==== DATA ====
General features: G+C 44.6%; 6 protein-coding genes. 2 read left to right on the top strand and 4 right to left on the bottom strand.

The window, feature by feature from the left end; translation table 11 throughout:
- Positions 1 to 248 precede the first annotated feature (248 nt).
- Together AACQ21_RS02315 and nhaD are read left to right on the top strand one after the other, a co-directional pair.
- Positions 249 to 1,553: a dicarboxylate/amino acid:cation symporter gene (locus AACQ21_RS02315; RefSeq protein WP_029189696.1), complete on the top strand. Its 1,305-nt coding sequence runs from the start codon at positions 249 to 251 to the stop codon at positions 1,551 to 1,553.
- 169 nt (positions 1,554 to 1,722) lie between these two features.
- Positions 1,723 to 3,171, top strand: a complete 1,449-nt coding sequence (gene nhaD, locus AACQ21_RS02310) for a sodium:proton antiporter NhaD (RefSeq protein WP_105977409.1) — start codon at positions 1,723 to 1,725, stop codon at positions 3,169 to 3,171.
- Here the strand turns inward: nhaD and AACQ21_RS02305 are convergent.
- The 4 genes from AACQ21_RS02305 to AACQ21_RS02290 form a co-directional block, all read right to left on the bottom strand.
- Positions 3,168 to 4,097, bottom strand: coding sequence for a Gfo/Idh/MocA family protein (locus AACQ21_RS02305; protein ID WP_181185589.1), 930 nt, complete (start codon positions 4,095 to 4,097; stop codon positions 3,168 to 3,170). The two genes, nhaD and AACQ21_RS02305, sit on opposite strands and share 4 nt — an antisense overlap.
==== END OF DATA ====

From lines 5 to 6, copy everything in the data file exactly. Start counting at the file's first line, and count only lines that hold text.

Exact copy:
- Positions 249 to 1,553: a dicarboxylate/amino acid:cation symporter gene (locus AACQ21_RS02315; RefSeq protein WP_029189696.1), complete on the top strand. Its 1,305-nt coding sequence runs from the start codon at positions 249 to 251 to the stop codon at positions 1,551 to 1,553.
- 169 nt (positions 1,554 to 1,722) lie between these two features.